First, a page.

Privacy vs. Protection: Can You Search Camper and Staff Belongings?

October 1998

This article is not up to date.  For the latest information, visit:  Understanding a Camp's Right to Search

Ink about the Jonesboro school shootings was barely dry when camp directors began wondering if such an incident could occur in camp. Of course, it was not the first time the thought had crossed their minds. In a faxed "Hot Topic" paper early in the summer, we notified camp directors about issues relating to searching camper belongings.

Unless the camp is owned by a public entity (e.g. the city recreation department), there are no constitutional issues in having a policy to search belongings of campers. Invasion of privacy issues may be superseded by safety concerns. It would be ideal to have a statement in your parental permission form that includes a statement about having campers inventory their belongings in the presence of staff if the health or safety of other campers or staff indicates the need.

If such an inventory were to be utilized, it is recommended you have another adult witness present. Do not embarrass the camper in front of other campers or a group of staff members. Be sure policies and procedures are conducted uniformly.

What about searches of staff belongings?

The camp may search employee lockers, desks, cabinets, purses, packages, cases, other personal effects or the person of any employee, where there is a reasonable basis or probable cause to believe that the employee is in possession of, and/or concealing drugs, alcohol, stolen property, or property possessed or concealed without authorization upon the premises and/or on the employee's person and to take possession of such items where so found or discovered.

There should be reasonable or probable cause to believe that an employee possesses or is concealing drugs, alcohol, stolen property, or other property prior to undertaking any search. For example, reasonable or probable cause can be established if there is suspected possession, control, distribution, or sale of any drug. This can include the receipt of reliable information that the camp's policy with regard to drugs has been violated. While it is not possible to provide a definition of "reasonable or probable cause" that will fit every case, the factors which lead to a search decision should only be that which would cause a reasonable person, acting in good faith, to suspect that a violation of the camp's policies has occurred. Examples of reasonable basis or probable cause may include, for example:

  • Observing an individual in possession of something that appears to be prohibited;
  • Observing prohibited item(s) in an employee's desk or locker or other area under control of the employee; or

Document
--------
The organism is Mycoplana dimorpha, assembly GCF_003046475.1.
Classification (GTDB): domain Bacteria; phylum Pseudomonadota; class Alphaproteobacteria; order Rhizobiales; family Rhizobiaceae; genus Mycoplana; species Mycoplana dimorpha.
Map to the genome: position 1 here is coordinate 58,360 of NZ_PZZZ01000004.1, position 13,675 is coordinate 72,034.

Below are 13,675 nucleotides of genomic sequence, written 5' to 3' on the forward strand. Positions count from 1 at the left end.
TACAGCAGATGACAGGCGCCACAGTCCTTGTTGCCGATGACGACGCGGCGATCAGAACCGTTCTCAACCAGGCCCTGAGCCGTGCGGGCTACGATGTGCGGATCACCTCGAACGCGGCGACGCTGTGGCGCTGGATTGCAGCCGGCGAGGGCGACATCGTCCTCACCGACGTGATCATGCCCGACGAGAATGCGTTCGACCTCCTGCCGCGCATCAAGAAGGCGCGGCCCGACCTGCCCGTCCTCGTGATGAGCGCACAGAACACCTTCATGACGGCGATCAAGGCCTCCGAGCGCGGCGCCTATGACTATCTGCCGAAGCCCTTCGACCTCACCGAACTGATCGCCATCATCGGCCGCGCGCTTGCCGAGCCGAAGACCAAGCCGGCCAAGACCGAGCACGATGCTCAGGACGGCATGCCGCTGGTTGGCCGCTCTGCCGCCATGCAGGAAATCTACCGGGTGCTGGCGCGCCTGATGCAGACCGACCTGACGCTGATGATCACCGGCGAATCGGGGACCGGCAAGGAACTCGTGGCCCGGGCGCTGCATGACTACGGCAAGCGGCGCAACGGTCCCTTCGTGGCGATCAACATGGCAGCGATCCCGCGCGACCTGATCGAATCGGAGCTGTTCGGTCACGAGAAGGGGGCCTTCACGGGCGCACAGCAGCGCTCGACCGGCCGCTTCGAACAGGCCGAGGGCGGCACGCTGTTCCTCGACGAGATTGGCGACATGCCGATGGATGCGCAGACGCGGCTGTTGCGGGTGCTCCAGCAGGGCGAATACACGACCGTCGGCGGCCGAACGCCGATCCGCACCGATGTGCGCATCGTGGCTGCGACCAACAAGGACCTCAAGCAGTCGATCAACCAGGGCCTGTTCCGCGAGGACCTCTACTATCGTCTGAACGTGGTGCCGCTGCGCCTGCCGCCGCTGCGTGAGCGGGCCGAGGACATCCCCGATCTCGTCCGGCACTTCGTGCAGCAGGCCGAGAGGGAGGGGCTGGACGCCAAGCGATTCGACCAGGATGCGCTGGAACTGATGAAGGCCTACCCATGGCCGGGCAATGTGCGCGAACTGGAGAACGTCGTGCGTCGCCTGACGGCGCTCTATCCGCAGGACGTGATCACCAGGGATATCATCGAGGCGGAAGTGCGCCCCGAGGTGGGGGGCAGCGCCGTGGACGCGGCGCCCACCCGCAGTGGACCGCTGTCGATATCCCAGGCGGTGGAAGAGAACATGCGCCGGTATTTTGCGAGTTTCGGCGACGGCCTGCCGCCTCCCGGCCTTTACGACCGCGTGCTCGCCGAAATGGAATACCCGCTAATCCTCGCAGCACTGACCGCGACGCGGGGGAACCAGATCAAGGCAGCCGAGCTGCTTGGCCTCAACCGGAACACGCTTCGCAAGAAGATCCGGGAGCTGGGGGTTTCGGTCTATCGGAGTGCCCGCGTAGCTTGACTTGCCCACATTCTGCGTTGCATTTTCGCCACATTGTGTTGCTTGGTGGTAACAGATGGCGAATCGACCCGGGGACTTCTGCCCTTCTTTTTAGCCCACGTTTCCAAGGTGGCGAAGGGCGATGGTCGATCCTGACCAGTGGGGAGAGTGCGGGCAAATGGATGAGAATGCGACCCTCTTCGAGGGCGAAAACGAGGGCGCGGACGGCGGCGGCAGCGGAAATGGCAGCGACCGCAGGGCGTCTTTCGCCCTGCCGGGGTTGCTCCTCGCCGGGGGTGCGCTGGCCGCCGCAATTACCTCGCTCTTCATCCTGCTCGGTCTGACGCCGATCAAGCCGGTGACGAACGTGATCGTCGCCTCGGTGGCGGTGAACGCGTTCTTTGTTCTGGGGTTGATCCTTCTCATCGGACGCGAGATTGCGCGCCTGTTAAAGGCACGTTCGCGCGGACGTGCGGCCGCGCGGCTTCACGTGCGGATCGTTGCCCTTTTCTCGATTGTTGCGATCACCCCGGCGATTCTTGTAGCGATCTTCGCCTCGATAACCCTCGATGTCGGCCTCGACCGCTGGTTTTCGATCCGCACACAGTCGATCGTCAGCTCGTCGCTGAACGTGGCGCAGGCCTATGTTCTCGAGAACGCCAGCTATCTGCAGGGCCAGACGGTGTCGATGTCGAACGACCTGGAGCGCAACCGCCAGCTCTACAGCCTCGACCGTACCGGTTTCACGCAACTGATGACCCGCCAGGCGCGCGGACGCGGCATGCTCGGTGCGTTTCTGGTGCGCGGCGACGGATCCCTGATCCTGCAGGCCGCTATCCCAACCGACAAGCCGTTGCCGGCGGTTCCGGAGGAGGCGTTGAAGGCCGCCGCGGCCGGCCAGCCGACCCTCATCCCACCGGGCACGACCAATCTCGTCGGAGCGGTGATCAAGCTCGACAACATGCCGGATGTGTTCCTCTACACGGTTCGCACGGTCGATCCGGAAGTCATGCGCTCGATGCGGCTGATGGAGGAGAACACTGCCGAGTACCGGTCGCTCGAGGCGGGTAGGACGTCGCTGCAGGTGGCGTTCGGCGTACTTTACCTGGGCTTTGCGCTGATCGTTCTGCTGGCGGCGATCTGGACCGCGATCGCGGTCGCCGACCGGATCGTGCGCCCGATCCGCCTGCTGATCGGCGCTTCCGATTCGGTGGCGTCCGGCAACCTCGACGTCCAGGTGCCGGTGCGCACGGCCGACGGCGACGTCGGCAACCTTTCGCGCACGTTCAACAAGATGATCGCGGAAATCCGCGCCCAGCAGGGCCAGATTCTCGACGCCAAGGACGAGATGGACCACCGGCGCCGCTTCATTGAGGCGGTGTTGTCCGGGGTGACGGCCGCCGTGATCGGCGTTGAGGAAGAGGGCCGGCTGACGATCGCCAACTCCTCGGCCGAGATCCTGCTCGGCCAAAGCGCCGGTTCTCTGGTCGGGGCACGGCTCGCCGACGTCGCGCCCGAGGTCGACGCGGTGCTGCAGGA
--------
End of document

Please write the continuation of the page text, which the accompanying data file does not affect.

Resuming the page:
• Timely notification from a reliable source that the employee possesses or is concealing a prohibited item.

The turning of the search should be related to the purpose of the search. Searches should not be random.

Guidelines for Searches

In any case, when reasonable or probable cause exists, follow these guidelines strictly. Where a supervisor or department head has been specifically told by competent witnesses or the subject employee that any such item is currently possessed or concealed in a locker, desk, or cabinet, or a supervisor or department head actually sees that any such item is currently possessed or concealed in any such location, that supervisor or department head should:

  • Contact: (the camp director). If they are not in-house, call and have them report to the camp immediately. If they cannot be located, contact the Administrator on call and request that he/she report immediately. No search may be undertaken under this policy without the permission of the camp director or, in his/her absence, the Administrator on call.
  • The designated management employee should then contact the subject employee. In the presence of that employee, he/she should be advised that the camp policy allows the camp to conduct searches and that he/she is being asked to submit to a search of his/her locker, desk, cabinet, etc. The employee should also be advised that there is reasonable suspicion to believe that a prohibited item is contained in the area to be searched. The employee's permission to search should always be requested.
  • The subject employee should be advised that, as an alternative to a search, he/she may voluntarily produce the item that is suspected to be in the area to be searched.
    If the subject employee refuses, the search should not be undertaken by force. If the employee refuses to promptly cooperate and submit to the search, he/she should be advised that refusal constitutes insubordination which will subject him/her to discipline for that offense, which discipline may include dismissal. Physical contact with and/or restraint of an individual is only a last resort and should only be undertaken if there is a reasonable belief that the safety of other individuals or property is at stake.